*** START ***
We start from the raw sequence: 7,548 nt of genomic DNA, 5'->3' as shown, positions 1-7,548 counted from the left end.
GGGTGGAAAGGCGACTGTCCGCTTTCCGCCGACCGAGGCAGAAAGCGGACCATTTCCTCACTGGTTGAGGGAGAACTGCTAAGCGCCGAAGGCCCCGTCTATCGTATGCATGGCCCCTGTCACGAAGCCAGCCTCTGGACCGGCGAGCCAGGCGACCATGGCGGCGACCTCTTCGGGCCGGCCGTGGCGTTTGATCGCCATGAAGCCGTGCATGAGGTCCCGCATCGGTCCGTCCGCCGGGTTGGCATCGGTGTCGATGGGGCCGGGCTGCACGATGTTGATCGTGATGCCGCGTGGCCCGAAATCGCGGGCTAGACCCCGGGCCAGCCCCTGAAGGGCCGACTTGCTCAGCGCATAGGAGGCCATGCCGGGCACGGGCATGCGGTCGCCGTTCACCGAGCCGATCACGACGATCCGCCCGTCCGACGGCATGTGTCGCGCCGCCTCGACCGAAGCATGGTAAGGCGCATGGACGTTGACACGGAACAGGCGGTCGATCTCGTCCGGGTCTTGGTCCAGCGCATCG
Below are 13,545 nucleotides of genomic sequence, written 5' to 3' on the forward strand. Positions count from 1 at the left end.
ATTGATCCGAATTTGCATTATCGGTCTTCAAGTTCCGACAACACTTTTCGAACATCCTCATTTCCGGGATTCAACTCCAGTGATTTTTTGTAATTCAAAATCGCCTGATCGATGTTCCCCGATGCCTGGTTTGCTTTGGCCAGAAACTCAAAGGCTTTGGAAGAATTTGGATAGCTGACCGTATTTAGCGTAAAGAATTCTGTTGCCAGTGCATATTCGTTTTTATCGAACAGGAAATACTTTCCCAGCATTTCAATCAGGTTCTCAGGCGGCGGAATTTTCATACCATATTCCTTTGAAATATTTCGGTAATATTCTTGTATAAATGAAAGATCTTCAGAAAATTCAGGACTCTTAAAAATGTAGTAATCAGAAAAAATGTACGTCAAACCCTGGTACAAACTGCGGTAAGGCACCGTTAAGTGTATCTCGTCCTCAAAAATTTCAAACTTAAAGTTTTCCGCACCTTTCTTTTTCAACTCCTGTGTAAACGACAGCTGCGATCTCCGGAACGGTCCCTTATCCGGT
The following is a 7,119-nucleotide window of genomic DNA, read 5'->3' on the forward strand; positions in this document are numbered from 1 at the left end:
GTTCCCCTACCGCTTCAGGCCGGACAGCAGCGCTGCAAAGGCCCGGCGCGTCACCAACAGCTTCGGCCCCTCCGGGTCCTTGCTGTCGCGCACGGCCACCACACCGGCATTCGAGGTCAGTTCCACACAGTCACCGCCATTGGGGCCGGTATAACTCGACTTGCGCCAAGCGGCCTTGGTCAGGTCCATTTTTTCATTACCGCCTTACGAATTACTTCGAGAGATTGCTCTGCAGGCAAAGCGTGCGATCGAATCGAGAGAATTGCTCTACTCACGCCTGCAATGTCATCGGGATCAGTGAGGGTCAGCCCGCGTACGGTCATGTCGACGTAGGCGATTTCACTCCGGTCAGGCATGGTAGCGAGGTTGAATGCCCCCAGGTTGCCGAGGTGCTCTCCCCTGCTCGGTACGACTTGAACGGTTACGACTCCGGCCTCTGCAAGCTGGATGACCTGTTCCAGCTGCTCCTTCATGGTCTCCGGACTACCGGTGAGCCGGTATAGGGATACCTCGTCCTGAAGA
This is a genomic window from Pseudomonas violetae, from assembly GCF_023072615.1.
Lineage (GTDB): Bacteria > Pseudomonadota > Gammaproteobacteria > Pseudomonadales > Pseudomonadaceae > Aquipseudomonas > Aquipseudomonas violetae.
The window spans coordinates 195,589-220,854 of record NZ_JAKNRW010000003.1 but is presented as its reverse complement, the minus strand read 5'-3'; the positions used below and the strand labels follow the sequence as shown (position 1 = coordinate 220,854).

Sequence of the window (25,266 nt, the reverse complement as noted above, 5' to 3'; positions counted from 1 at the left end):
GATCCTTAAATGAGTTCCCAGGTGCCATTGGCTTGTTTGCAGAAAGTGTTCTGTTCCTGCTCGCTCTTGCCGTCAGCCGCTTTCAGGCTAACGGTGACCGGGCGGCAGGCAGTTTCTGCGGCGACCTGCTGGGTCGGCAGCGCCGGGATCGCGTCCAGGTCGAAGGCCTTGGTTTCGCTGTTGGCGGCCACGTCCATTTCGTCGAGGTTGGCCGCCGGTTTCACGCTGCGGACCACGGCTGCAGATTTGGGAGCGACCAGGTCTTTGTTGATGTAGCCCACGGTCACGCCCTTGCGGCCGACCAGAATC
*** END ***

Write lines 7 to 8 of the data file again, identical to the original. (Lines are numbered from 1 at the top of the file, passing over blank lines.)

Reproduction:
This is a genomic window from Pseudomonas violetae, from assembly GCF_023072615.1.
Lineage (GTDB): Bacteria > Pseudomonadota > Gammaproteobacteria > Pseudomonadales > Pseudomonadaceae > Aquipseudomonas > Aquipseudomonas violetae.